Even with the lingering problems as a result of this experience (which touch every aspect of our lives), I hope you know how wildly grateful I am for life and hope. Where there is life, there is indeed hope. And for the redeemed, even when there is no longer life, there is still hope! But how sad and broken would have been the road for my boys and I without their sister and dad! So many folks, including some of you, have experienced the death of someone precious. My heart sorrows with you. I think of my friends the Carey’s, whose son was killed in the back of a van by those entrusted to care for him. They have cried many tears, and we have with them, and their pilgrim road will never be the same. But they have the grand hope of the Strong Giver of Life, who created us for eternity. That’s why we always feel uncomfortable in time. It relentlessly ticks away, leaving us as slaves to its religious drum beat. It ever seems to be going by too quickly. We were never made for time…but forever.

Still, we are alive today, and I’m glad for it. I love this scripture:

"I would have lost heart, unless I had believed that I would see the goodness of the LORD in the land of the living." Psalm 27:13

Hard working Sandy was talking about a “5 fruit pie” at work today. That’s something else I haven’t tried yet, like parasailing (this summer)! 5 fruit pie interests me exceedingly. One fruit pie is good enough, I can only imagine a five fruiter. I’m turning 50 this summer, and I think I’m going to have the man track me down a five fruit pie for my birthday. How I went from eternity to pie I don’t know, but my friend Dick Whitbeck will tell you, there is definitely pie in heaven.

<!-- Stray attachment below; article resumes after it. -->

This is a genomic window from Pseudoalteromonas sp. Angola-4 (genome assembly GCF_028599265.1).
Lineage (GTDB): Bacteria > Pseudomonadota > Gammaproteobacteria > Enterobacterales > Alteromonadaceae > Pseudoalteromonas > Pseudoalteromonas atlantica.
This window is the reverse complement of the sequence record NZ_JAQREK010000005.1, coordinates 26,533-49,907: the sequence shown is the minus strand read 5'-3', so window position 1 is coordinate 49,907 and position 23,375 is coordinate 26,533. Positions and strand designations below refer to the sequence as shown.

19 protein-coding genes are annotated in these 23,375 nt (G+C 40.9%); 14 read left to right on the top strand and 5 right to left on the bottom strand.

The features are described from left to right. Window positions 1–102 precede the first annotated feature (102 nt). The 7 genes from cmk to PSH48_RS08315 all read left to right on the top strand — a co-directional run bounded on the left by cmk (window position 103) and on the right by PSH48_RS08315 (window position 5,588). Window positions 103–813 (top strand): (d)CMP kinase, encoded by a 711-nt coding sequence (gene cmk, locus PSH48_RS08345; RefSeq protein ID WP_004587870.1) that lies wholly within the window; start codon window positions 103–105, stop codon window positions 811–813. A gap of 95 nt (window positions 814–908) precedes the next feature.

Wish we could have pie and coffee together. When we have our party in the fall, I’ll try to remember the 5 fruit pie!

Your pie loving friend on the pilgrim road,


Wednesday, May 26, 2010

Day 198 Days of Barreness, Days of Plenty

Dear friends,

With Stephen's permission, here is a photo of "Shrek Foot", or sporting its more recent name, "Frankenfoot". I had to laugh when the nurse yesterday asked me if I was comfortable wrapping his bad foot. After doing pin care on an external fixator, and washing out an open skin graft with saline solution, I'm ok with ace bandaging a stitched appendage. I remember how scared I was when Hercules came home from Sunnyview, a mass of wounds to be dressed every day, twice a day. It took 45 minutes per session to get him fixed up. I was so ill equipped for the job at hand. I cried and prayed on the way out of those hospital doors. And then, by gum, by the grace of God, I became a nurse. They'll never hire me in that capacity at Albany Med, but I can clean and wrap a wound pretty well.